“Excuse me. I see you walking here every day. Who are you?”
This is a typical Israeli greeting. Direct, to the point, borderline rude.
“Oh, welcome! Tomorrow night I am having a birthday celebration on the beach to bring in Shabbat. Please come and join us!”
This is a typical Israeli response, once you’ve introduced yourself as a visitor. Friendly, inclusive, borderline familial.
Bruria is the unofficial mother of Ginosar, a kibbutz on the shores of The Kinneret (the “Sea of Galilee”) in northern Israel. With a mention of her name, you’re usually treated to a story about how she helped one’s family in one way or another. And we were delighted to share in her birthday celebration one Friday evening; a beach party complete with a bonfire amongst her many friends and family from near and far.
Something we came to appreciate more during our one month living in Israel was truly how diverse Israeli people and their customs are. Life on the kibbutz is mostly about a shared experience amongst a close community; Jewish traditions are present but it’s nothing close to a life of religious observance. It actually kind of reminded us of Jewish summer camp in some ways. At this particular celebration, there wasn’t a challah, a kiddush cup or Shabbat candles to be seen, but it certainly was a celebration of the Sabbath nonetheless.
By contrast, the following week we found ourselves in Tzfat (“Safed”) for Shabbat. To make a long story short, we drove the 30 minutes from our home on the kibbutz first thing in the morning so that Heather could attend a short class on Jewish meditation, and by late morning we had decided to check in to The Artists’ Colony Inn so that we could experience a Shabbat in this holy city which is also the center of Jewish Mysticism (aka Kabbalah).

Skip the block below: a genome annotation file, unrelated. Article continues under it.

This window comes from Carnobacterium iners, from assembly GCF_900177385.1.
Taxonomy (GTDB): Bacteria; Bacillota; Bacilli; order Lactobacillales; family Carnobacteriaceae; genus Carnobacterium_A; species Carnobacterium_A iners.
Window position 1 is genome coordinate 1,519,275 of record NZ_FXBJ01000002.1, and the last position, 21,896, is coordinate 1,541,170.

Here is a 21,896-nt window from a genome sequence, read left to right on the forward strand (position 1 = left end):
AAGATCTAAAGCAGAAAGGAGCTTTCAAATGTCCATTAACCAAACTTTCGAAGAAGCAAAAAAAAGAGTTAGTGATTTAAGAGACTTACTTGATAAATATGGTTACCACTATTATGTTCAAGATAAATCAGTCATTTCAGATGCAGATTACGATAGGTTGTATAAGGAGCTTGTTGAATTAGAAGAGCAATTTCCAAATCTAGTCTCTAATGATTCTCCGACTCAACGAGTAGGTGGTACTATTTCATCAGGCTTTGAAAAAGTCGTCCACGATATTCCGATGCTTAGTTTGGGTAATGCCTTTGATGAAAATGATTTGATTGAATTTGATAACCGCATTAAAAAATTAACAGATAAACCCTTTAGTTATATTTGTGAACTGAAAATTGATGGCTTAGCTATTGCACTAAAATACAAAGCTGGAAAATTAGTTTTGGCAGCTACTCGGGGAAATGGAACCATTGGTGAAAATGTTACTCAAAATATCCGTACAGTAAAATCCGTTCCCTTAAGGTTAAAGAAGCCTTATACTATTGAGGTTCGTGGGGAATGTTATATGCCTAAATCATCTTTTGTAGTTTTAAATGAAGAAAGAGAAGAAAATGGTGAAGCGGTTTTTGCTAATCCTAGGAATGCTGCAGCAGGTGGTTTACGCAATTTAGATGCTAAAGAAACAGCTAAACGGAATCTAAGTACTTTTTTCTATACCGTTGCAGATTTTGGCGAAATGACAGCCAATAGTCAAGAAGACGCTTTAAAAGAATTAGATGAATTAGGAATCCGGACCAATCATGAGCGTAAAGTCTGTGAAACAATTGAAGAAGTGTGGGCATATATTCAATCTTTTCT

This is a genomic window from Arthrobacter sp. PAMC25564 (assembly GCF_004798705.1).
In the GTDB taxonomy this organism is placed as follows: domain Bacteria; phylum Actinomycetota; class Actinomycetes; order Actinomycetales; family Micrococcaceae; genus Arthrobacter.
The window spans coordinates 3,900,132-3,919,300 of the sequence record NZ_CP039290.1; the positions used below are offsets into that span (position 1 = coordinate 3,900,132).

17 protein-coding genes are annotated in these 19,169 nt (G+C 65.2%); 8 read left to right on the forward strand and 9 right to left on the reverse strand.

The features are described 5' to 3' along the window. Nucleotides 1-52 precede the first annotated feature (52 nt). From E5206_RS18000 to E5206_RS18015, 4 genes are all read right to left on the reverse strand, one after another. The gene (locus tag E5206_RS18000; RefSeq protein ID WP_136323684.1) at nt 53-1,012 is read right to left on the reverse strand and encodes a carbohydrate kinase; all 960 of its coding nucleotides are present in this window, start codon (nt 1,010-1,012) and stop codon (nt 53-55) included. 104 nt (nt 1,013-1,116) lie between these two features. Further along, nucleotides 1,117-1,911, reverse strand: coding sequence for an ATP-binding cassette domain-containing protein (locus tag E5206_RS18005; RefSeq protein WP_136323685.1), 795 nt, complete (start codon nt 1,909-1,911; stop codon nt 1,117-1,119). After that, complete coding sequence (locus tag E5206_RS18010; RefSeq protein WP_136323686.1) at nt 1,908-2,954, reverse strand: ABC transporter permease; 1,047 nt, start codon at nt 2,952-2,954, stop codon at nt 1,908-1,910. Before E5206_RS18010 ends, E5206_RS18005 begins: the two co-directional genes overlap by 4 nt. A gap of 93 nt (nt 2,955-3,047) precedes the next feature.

The slightly longer story is that we had the spontaneous thought to maybe spend the night, but we had no accommodations and Shabbats are usually fully booked in Tzfat year-round. Our friend had suggested just the night before that if we ever found ourselves in Tzfat, we should find The Artists’ Colony Inn. No sooner after deciding to try to find the inn to see if they had an open room did we look to our left and realize we were standing right outside the door. They happened to have a room available and it was so clear we were supposed to stay that we had no choice but to check in.
The Artists’ Colony was no ordinary inn, and the owner Susan, along with her family and friends, helped make our 24 hours in Tzfat truly unforgettable. To say that Tzfat is a more religious setting than the kibbutz is an understatement. As one example, 30 minutes before sundown on Shabbat, loudspeakers throughout the city play music so that everyone knows it is time to start lighting the candles. Here’s the tail end of that song as heard and seen from the inn’s patio.
After sundown, Heather continued to lose herself in the spirituality of the city while Corey attended Friday night services at the House of Love and Prayer–a boisterous yet Orthodox version of the Shabbat service with singing and dancing held outside on the steps of the synagogue–and we then joined Susan’s Shabbat dinner table for prayer and an incredible meal. A meal which started at 10 and ended around 1 in the morning.
Israel means many different things to many different people. And that’s a huge part of what makes Israel such an incredible place. We feel fortunate to leave it–for now–with so many great memories of new experiences (like windsurfing!) and friends who made us feel so welcomed and at home while we visited. Toda raba (thank you very much) to all of you!
More Photos from Around Ginosar and Tzfat